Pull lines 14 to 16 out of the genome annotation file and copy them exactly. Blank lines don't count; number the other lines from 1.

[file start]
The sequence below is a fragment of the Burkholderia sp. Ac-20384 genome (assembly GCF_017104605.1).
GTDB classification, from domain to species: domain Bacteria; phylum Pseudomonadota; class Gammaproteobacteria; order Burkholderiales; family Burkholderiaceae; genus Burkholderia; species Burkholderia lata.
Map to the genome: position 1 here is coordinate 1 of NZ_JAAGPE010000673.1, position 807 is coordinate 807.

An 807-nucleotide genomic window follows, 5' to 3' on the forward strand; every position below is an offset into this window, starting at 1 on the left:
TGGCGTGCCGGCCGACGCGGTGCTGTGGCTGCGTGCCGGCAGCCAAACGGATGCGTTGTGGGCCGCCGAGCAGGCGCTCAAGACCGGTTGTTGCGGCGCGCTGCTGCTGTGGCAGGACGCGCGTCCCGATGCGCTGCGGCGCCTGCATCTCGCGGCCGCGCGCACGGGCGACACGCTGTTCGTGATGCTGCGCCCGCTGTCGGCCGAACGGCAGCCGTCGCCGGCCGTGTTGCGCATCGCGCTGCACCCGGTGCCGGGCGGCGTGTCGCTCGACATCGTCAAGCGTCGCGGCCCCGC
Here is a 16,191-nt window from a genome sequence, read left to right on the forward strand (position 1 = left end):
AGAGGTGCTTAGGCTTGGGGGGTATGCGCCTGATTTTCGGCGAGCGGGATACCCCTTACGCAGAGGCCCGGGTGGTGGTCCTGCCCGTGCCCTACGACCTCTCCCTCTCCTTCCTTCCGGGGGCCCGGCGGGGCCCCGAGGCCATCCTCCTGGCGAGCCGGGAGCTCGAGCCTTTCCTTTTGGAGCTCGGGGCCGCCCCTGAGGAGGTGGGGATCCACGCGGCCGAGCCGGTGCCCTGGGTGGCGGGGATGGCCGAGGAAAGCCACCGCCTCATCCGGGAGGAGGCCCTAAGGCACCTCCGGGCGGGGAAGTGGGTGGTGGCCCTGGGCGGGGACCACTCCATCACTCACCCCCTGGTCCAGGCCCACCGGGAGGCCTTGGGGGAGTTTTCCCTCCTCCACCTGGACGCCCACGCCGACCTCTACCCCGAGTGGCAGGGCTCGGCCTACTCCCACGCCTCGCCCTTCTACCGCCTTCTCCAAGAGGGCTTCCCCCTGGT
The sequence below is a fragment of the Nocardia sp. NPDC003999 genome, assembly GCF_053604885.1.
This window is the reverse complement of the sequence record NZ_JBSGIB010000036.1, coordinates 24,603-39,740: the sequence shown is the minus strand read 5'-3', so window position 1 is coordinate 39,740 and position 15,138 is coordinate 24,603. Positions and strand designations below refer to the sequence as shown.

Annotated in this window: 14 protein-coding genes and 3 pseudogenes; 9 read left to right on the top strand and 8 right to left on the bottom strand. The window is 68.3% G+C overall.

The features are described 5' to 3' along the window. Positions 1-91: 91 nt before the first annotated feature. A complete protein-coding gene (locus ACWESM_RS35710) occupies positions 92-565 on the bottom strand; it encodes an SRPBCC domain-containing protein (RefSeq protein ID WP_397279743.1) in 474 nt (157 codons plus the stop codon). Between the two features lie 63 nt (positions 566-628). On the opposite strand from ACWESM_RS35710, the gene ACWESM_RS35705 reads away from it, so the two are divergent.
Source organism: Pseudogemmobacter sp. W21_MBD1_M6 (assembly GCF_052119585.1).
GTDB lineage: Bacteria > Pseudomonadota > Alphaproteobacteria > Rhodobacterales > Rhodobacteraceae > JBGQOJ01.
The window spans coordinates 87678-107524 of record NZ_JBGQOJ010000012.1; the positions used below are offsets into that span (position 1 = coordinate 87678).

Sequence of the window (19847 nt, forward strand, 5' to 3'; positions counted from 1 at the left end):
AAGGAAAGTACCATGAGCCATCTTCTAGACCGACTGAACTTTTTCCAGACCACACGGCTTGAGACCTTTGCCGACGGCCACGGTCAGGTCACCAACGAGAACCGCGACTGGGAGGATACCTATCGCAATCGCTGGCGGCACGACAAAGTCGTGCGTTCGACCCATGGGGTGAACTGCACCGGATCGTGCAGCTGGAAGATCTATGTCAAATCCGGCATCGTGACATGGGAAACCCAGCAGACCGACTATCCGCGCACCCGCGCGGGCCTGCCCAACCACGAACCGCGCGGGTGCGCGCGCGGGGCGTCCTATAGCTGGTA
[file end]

The window spans coordinates 87678-107524 of record NZ_JBGQOJ010000012.1; the positions used below are offsets into that span (position 1 = coordinate 87678).

Sequence of the window (19847 nt, forward strand, 5' to 3'; positions counted from 1 at the left end):
AAGGAAAGTACCATGAGCCATCTTCTAGACCGACTGAACTTTTTCCAGACCACACGGCTTGAGACCTTTGCCGACGGCCACGGTCAGGTCACCAACGAGAACCGCGACTGGGAGGATACCTATCGCAATCGCTGGCGGCACGACAAAGTCGTGCGTTCGACCCATGGGGTGAACTGCACCGGATCGTGCAGCTGGAAGATCTATGTCAAATCCGGCATCGTGACATGGGAAACCCAGCAGACCGACTATCCGCGCACCCGCGCGGGCCTGCCCAACCACGAACCGCGCGGGTGCGCGCGCGGGGCGTCCTATAGCTGGTA